The majority of countries could see an end to cervical cancer as a public health problem by 2060, according to a new study in The Lancet Oncology.
Through rapid expansion of current interventions, the majority of countries could see an end to cervical cancer as a public health problem, according to a statistical trends analysis and modelling study. However, while human papillomavirus (HPV) vaccines and cervical screening tests have been utilized in the majority of high-income countries to combat cervical cancer, low- to middle-income countries (LMICs) are left with little to no access to these preventive solutions.
The study, published in The Lancet Oncology, predicted that as many as 13.4 million cases of cervical cancer could be averted by 2069 by rapidly increasing rates of HPV-based cervical screening and the volume and uptake of HPV vaccines. Utilization of these measures is estimated to have the capability to drop the rates of cervical cancer under the rare cancer threshold of 6 cases per 100,000 per year, or even lower to 4 cases per 100,000 per year.
“If high coverage vaccination can be implemented quickly, a substantial effect on the burden of disease will be seen after 3 to 4 decades, but nearer-term impact will require delivery of cervical screening to older cohorts who will not benefit from HPV vaccination,” explained the authors.
In a slower paced scale-up of current interventions, the eradication of cervical cancer is estimated for countries with high to very high human development indexes (HDIs) by 2100. However, prevalence rates would remain above the target threshold for medium HDI countries at 4.4 per 100,000 and low HDI nations at 14 per 100,000.
“These existing trends in cervical cancer incidence must be taken into account when considering the impact of future interventions,” the authors acknowledged. “The long-term interplay of these factors with the time-delayed effects of vaccination, and the potential benefit of screening or adult HPV vaccination in hastening preventive effects, are not well understood.”
Alternatively, if intervention techniques remain constant and fail to become more widely accessible, the modelling study predicts as many as 44.4 million cervical cancer cases would be diagnosed over a 50-year span, with nearly 67% emerging in low- or medium-HDI countries, resulting in an estimated 15 million deaths. This would raise the worldwide number of annual cases from nearly 600,000 in 2020 to 1.3 million in 2069, accounting for population growth and aging.
Implementing a rapid scale-up of preventive interventions would take a global commitment and an abundance of resources.
“There are cultural, logistical, and financial barriers to scaling up cervical screening coverage in many settings, and providing access to screening tests and quality colposcopy, pathology, and precancer treatment procedures can present a substantial challenge,” wrote the authors.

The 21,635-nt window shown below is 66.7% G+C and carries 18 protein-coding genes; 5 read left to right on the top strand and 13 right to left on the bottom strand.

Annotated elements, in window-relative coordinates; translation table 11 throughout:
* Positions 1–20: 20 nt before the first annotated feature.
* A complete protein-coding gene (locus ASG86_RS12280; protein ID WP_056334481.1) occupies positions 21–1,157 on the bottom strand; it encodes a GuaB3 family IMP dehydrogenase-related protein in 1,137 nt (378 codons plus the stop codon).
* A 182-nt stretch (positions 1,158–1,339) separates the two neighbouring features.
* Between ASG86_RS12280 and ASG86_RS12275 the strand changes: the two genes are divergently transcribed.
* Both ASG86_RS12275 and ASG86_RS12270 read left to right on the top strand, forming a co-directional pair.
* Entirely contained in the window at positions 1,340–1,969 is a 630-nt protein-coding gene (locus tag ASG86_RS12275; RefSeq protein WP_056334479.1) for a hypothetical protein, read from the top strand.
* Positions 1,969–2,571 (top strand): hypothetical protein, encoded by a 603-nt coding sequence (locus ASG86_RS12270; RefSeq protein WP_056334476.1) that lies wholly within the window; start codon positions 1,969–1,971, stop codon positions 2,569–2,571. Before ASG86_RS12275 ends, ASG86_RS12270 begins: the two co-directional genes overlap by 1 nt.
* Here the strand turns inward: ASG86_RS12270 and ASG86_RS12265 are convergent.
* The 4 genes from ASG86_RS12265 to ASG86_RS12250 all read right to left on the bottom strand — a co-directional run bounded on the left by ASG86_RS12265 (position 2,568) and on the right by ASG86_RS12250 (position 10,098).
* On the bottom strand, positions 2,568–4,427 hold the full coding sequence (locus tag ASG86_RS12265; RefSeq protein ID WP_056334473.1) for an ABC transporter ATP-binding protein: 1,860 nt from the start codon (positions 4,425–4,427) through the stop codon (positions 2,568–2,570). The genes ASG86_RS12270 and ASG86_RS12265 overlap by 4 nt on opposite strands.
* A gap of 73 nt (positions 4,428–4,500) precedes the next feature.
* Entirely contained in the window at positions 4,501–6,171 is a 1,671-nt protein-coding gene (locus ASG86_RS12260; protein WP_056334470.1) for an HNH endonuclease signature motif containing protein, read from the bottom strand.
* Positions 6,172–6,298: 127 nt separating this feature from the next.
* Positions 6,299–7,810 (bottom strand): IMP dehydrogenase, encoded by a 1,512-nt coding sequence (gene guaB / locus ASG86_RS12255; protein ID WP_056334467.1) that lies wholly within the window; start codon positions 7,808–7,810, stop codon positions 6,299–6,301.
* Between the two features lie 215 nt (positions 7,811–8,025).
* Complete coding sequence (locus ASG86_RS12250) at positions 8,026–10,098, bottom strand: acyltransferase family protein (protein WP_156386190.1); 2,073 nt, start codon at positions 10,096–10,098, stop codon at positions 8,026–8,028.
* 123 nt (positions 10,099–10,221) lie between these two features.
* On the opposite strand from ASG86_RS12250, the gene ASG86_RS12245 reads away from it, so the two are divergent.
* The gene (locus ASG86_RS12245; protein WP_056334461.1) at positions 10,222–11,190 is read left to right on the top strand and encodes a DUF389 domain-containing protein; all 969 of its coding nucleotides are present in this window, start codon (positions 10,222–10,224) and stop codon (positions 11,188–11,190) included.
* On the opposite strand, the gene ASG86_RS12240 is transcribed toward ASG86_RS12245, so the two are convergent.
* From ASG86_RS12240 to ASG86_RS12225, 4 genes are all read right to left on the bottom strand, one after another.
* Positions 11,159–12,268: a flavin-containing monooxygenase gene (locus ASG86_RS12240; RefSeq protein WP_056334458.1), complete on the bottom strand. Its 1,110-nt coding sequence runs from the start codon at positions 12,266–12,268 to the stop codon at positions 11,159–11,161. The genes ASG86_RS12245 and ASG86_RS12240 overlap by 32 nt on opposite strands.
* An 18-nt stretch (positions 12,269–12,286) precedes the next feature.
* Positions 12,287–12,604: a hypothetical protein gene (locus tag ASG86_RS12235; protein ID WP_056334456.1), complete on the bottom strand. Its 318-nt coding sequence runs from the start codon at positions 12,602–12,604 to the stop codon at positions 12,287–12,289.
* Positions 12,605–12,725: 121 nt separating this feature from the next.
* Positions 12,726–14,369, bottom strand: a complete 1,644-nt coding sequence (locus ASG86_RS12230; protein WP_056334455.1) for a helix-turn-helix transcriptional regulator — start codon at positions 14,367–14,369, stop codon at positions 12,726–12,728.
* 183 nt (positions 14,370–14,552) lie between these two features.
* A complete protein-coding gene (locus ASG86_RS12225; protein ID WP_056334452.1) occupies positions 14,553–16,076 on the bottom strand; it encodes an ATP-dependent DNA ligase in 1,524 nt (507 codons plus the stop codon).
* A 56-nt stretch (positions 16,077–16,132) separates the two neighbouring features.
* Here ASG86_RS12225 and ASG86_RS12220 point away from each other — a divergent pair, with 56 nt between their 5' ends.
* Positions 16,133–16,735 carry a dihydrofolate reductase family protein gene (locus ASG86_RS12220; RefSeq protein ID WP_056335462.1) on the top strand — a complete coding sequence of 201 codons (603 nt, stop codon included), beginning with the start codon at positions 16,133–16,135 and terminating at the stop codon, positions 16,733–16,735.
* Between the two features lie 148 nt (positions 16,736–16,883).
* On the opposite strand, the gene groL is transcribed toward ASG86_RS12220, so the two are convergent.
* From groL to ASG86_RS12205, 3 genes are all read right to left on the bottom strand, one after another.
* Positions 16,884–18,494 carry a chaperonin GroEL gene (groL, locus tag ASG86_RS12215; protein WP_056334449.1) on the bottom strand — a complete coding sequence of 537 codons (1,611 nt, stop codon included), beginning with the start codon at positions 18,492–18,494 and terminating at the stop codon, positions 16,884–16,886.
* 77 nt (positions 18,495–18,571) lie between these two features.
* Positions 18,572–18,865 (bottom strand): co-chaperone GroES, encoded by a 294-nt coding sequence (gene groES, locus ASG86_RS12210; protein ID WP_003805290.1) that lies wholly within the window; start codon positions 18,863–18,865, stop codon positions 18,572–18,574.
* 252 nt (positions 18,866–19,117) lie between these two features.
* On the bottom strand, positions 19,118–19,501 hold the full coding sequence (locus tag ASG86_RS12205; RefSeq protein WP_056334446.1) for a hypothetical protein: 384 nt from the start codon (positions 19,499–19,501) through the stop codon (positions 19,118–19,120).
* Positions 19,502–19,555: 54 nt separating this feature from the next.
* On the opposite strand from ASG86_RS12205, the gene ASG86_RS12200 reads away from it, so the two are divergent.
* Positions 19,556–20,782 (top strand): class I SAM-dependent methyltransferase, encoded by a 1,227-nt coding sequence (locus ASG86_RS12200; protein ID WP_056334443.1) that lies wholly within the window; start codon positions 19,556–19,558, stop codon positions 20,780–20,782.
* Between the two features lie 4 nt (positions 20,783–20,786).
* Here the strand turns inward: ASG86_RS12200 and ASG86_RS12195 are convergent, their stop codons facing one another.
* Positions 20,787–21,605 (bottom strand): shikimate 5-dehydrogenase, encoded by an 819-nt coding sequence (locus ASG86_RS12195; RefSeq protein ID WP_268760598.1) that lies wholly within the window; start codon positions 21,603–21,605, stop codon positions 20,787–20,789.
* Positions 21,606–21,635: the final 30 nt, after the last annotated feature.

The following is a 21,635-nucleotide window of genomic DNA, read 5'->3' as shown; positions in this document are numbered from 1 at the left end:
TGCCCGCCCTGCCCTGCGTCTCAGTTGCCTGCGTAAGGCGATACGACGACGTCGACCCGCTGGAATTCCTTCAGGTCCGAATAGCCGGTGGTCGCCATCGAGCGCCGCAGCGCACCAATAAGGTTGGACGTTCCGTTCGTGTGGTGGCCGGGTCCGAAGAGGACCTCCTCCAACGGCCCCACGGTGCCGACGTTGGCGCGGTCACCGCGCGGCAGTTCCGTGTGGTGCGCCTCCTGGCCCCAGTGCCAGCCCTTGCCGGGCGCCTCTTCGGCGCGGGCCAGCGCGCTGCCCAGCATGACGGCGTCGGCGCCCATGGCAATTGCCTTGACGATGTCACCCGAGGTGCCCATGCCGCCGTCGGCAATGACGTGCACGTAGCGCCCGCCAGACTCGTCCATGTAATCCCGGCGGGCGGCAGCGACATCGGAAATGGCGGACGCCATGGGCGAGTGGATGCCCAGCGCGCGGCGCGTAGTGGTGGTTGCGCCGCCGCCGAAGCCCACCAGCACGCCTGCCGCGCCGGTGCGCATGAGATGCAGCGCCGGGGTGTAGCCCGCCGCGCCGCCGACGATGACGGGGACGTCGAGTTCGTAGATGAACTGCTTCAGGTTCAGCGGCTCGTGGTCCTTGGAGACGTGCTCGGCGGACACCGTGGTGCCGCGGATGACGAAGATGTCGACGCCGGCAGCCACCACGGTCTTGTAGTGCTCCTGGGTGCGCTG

The director general of the World Health Organization called for the elimination of cervical cancer as a public health problem in 2018. The goal was planned to be achieved through utilization of scaled-up vaccination, more frequent screening practices, treatment of precancers, early detection and prompt treatment of early invasive cancers, and palliative care.
With 570,000 new cases diagnosed worldwide in 2018, cervical cancer stands as the fourth most common cancer in women with 85% of these diagnoses occuring in LMICs with low HDIs. Encompassing a group of more than 150 viruses, HPV is responsible for the majority of cervical cancers. It is estimated that between 84% and 90% of cervical cancer could be prevented by screening tests, treating cervical precancers, and the use of broad-spectrum HPV vaccines.
While screening tests and HPV vaccination have been implemented in most high-income countries to reduce the prevalence of cervical cancer, LMICs lack the capability to obtain the resources necessary to progress toward achieving the goal of eliminating the disease as a public health problem by 2100. Only a rapid, global scale-up of vaccination distribution and screening tests could achieve the best possible results the modeling study has projected.
“Despite the enormity of the problem, our findings suggest that global elimination is within reach with tools that are already available, provided that both high coverage of HPV vaccination and cervical screening can be achieved,” Karen Canfell, DPhil, director of the Cancer Research Division at the Cancer Council New South Wales, said in a statement.
Simms KT, Steinberg J, Caruana M, et al. Impact of scaled up human papillomavirus vaccination and cervical screening and the potential for global elimination of cervical cancer in 181 countries, 2020—99: a modelling study [published online February 19, 2019]. Lancet Oncol. doi: 10.1016/ S1470-2045(19)30072-5.